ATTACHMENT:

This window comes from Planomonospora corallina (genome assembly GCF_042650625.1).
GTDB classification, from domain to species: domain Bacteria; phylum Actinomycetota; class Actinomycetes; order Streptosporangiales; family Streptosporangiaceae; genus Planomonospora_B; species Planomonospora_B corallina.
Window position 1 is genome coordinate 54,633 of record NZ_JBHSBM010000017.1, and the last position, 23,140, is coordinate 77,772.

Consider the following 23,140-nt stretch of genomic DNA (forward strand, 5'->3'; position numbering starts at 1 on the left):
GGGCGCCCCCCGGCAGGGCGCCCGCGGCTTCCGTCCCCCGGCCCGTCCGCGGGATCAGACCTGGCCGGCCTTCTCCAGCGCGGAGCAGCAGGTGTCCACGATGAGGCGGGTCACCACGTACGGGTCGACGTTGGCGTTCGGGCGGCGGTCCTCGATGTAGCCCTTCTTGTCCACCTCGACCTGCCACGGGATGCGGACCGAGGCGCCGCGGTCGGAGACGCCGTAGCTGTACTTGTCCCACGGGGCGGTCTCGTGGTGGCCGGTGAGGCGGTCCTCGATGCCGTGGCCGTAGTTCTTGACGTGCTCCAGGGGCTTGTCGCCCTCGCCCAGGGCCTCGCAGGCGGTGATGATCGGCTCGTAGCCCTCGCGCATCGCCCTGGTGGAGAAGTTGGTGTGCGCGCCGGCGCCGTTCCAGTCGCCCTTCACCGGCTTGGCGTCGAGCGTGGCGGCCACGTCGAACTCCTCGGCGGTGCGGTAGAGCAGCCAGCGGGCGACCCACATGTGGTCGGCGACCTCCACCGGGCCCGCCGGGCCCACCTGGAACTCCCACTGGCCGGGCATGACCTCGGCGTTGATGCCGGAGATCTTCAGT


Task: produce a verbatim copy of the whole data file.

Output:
This window comes from Planomonospora corallina (genome assembly GCF_042650625.1).
GTDB classification, from domain to species: domain Bacteria; phylum Actinomycetota; class Actinomycetes; order Streptosporangiales; family Streptosporangiaceae; genus Planomonospora_B; species Planomonospora_B corallina.
Window position 1 is genome coordinate 54,633 of record NZ_JBHSBM010000017.1, and the last position, 23,140, is coordinate 77,772.

Consider the following 23,140-nt stretch of genomic DNA (forward strand, 5'->3'; position numbering starts at 1 on the left):
GGGCGCCCCCCGGCAGGGCGCCCGCGGCTTCCGTCCCCCGGCCCGTCCGCGGGATCAGACCTGGCCGGCCTTCTCCAGCGCGGAGCAGCAGGTGTCCACGATGAGGCGGGTCACCACGTACGGGTCGACGTTGGCGTTCGGGCGGCGGTCCTCGATGTAGCCCTTCTTGTCCACCTCGACCTGCCACGGGATGCGGACCGAGGCGCCGCGGTCGGAGACGCCGTAGCTGTACTTGTCCCACGGGGCGGTCTCGTGGTGGCCGGTGAGGCGGTCCTCGATGCCGTGGCCGTAGTTCTTGACGTGCTCCAGGGGCTTGTCGCCCTCGCCCAGGGCCTCGCAGGCGGTGATGATCGGCTCGTAGCCCTCGCGCATCGCCCTGGTGGAGAAGTTGGTGTGCGCGCCGGCGCCGTTCCAGTCGCCCTTCACCGGCTTGGCGTCGAGCGTGGCGGCCACGTCGAACTCCTCGGCGGTGCGGTAGAGCAGCCAGCGGGCGACCCACATGTGGTCGGCGACCTCCACCGGGCCCGCCGGGCCCACCTGGAACTCCCACTGGCCGGGCATGACCTCGGCGTTGATGCCGGAGATCTTCAGT